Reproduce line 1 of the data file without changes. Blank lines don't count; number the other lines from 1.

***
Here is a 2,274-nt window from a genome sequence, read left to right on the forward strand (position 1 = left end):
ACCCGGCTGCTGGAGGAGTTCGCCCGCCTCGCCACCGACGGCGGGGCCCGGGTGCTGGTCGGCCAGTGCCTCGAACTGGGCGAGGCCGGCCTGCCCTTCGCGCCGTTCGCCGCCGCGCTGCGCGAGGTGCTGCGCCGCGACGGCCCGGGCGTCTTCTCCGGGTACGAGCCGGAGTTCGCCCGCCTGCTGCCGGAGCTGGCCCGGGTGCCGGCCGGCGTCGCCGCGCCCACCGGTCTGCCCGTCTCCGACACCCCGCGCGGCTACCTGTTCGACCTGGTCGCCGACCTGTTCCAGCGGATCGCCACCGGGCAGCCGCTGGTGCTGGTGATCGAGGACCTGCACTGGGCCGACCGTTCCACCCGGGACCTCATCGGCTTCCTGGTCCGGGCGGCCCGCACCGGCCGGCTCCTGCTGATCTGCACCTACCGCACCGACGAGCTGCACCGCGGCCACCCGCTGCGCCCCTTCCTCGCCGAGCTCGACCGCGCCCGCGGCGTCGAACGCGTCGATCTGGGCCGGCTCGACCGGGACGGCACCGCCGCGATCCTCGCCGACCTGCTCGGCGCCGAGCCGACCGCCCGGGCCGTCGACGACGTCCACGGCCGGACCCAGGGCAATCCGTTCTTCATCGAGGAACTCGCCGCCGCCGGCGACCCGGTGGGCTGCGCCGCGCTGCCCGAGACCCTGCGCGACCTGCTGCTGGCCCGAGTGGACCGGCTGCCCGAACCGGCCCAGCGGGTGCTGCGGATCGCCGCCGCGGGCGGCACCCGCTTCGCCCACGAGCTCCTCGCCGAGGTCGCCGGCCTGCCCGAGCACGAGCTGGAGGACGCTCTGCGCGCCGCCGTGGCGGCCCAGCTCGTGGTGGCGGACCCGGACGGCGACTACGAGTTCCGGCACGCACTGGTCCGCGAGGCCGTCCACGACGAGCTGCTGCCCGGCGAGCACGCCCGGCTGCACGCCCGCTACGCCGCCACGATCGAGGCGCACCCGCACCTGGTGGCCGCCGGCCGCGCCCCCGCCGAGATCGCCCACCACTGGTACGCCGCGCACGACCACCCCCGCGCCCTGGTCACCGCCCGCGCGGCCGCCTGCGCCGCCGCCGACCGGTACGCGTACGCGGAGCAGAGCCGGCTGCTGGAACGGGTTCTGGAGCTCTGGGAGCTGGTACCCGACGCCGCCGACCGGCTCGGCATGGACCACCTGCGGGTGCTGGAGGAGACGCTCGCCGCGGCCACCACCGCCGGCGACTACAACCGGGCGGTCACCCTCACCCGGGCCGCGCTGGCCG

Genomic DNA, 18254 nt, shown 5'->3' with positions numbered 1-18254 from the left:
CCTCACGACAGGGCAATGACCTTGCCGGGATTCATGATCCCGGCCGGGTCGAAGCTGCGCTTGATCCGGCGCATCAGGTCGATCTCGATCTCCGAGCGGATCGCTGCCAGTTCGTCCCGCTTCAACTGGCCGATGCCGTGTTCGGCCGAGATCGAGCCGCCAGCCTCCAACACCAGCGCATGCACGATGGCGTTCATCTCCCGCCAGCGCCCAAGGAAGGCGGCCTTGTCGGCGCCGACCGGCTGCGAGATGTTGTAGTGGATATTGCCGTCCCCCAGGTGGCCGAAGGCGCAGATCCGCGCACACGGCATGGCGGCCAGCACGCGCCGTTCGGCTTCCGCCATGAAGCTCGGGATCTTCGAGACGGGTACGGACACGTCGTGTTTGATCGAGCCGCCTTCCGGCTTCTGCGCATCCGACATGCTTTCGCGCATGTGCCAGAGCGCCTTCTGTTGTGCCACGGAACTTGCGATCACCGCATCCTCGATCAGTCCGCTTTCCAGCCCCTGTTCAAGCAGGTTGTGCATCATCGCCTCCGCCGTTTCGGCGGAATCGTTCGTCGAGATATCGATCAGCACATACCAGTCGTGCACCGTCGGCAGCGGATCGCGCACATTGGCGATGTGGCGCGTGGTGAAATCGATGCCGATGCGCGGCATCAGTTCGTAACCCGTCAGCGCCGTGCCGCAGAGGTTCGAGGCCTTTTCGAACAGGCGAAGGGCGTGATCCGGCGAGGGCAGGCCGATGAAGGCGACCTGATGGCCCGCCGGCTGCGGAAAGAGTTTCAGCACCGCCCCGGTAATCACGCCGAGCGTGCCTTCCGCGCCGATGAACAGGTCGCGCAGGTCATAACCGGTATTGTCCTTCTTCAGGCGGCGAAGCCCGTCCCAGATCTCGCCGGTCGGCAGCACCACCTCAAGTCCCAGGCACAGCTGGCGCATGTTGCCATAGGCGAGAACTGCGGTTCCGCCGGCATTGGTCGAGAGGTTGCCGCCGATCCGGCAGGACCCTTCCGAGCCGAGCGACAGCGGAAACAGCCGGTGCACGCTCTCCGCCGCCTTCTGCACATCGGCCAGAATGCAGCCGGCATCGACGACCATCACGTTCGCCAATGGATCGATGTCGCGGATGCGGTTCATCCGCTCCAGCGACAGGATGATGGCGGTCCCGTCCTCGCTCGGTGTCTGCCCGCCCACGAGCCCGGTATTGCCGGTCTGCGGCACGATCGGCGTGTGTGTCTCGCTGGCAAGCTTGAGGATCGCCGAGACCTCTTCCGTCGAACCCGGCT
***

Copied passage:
Here is a 2,274-nt window from a genome sequence, read left to right on the forward strand (position 1 = left end):